Should you get unemployment if you refuse to return to work?

When it comes to federal coronavirus relief efforts, particularly federally enhanced unemployment benefits, we continue to experience a phenomenon that was not just predictable but predicted. While the original $2 trillion dollar relief package was being debated, a number of Republican senators were excoriated for requesting an amendment that would cap unemployment benefits at a maximum equal to the worker’s most recent pay scale. This was apparently deemed “heartless” and somehow insulting to the recently unemployed.

It didn’t take long for the prediction to play out. We’ve already heard from employers in occupations ranging from landscaping to restaurants complaining that their former employees are refusing to come back to work. Why show up on the job and risk catching the virus when you can earn more money sheltering at home with everyone else, right?

Now the governments of some states have taken notice of this situation and are pondering action. This is particularly true in Iowa, where Governor Kim Reynolds (R) has drawn a firm line in the sand. Former employees who decline an offer to get their old jobs back are to be considered as having voluntarily quit, disqualifying them for unemployment insurance benefits. (Intellectualist)

As states begin to reopen their economies after weeks of stay-at-home orders, some are warning employees that they will lose unemployment benefits if they refuse to return to their jobs, according to The Hill — even if they fear contracting the coronavirus.

In Iowa, Governor Kim Reynolds (R) said failing to return to work would be considered a “voluntary quit,” which would terminate an employee’s benefits.

“If you’re an employer and you offer to bring your employee back to work and they decide not to, that’s a voluntary quit,” Reynolds said Friday. “Therefore, they would not be eligible for the unemployment money.”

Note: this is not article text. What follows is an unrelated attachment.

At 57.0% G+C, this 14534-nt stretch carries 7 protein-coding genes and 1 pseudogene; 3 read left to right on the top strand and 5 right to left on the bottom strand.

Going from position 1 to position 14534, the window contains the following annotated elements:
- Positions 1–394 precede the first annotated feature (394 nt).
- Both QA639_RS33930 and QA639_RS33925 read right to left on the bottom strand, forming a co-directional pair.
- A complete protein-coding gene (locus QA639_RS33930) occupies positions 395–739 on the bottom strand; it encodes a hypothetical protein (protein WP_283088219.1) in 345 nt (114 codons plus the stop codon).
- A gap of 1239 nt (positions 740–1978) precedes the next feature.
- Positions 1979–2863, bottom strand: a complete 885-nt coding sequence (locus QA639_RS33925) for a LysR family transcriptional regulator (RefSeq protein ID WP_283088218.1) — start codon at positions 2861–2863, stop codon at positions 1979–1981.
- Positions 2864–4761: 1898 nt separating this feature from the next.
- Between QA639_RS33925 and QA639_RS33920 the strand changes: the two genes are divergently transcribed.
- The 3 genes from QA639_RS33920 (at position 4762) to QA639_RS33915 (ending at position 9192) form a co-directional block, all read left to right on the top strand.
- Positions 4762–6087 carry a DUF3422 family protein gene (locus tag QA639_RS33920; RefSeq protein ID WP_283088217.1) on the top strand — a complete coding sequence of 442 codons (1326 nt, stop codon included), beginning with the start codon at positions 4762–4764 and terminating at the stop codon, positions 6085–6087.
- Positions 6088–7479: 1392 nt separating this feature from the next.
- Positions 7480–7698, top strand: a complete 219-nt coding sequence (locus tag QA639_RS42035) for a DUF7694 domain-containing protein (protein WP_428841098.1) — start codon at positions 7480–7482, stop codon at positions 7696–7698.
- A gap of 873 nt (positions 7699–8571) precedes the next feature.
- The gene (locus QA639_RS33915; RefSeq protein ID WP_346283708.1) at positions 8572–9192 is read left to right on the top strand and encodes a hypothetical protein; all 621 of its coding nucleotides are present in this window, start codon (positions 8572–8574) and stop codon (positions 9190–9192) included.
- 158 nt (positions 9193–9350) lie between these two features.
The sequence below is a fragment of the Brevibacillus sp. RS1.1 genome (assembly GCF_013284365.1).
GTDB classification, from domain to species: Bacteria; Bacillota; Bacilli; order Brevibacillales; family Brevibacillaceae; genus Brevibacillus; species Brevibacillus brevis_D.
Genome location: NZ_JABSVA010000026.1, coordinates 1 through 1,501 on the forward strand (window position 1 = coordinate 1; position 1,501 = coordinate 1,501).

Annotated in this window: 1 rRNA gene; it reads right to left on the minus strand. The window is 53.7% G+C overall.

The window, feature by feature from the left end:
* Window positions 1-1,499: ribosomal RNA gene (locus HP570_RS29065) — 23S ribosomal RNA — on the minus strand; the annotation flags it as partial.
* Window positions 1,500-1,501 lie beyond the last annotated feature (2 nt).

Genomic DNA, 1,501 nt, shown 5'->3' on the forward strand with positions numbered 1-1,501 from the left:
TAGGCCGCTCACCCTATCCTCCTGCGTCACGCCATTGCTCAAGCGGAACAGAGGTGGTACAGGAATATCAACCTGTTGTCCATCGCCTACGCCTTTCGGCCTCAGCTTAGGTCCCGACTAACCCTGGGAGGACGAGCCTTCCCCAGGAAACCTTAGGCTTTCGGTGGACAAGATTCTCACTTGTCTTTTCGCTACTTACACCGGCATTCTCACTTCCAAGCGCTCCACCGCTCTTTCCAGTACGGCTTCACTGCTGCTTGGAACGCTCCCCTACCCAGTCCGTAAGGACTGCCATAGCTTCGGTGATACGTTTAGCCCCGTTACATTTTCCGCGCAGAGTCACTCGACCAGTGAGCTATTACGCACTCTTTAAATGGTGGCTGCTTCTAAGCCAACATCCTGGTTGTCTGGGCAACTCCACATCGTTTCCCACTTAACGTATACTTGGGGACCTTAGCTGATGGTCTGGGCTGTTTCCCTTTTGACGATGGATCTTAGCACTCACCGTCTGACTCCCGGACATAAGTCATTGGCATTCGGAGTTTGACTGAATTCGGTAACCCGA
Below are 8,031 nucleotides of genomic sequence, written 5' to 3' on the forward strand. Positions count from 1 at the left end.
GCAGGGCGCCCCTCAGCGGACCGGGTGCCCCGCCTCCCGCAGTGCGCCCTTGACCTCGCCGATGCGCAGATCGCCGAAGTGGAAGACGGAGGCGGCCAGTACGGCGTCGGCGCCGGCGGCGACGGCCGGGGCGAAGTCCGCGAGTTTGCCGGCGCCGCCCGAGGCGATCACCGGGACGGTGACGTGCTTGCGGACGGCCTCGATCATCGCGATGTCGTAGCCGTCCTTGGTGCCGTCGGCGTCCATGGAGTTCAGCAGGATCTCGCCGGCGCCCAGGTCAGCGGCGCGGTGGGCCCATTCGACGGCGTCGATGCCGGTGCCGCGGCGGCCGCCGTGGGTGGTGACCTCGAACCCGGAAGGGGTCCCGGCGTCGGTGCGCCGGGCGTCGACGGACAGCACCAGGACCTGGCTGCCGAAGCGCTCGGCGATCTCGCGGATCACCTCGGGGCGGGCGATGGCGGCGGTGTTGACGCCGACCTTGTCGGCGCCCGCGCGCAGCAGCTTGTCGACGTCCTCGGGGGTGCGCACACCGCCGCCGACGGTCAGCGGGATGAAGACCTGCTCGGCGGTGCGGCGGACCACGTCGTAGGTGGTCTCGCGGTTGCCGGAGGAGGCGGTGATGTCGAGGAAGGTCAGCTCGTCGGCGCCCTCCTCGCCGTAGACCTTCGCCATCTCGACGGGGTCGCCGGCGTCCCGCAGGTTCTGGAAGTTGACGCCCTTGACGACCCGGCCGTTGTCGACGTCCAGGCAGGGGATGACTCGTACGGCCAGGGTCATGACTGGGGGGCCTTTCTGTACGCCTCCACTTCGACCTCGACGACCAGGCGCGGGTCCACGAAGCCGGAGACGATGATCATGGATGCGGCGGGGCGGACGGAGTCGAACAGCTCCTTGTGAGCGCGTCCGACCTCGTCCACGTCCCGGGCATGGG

The governor also said employers should file a report with Iowa Workforce Development if they encounter workers who refuse to come back to their jobs.

Is there an easy, one-size-fits-all solution to this question? Probably not. During previous, more normal times, it would be simple to say that anyone who has been offered a job – particularly a job they previously accepted and were apparently at least somewhat satisfied with – who refuses it should forfeit their unemployment benefits. After all, that insurance is intended for people who are unable to find a job, not those who are “unwilling to work.”

But these aren’t normal times. In at least some cases, it might not simply be the money holding them back from returning to work. (Or at least not entirely the money.) If they have a job that places them in close quarters with coworkers or customers and they have no immunity, the fear of contracting COVID-19 is a reasonable cause for hesitating.

If Iowa, Texas and other states are going to institute rules like this (and I believe they should), employers should be able to demonstrate that they’ve taken all reasonable precautions to provide as safe of a work environment as is possible for the returning employees. I’m not talking airlocks and filtration like a Level 4 infectious disease lab. Just the basics, like a reasonable distance between works stations or plexiglass barriers where that’s not possible. Masks and other PPE, along with hand sanitizer should be available. If you can manage that much and the employees still don’t want to return, then the responsibility (and consequences) fall on their shoulders.

Of course, a lot of this could have been avoided if the Democrats had listened to reason when approving the federally enhanced employment benefits in the first place. Most people are now eligible for $1,000 per week, much of that untaxed. That works out to the equivalent of $25 per hour, a full ten dollars per hour above the minimum wage in the most generous of states and cities. That makes it a lot easier to decide that it’s “too risky” to go back to work if your job is going to immediately deliver a major pay cut to you. And Congress should have recognized that reality before voting on the relief package.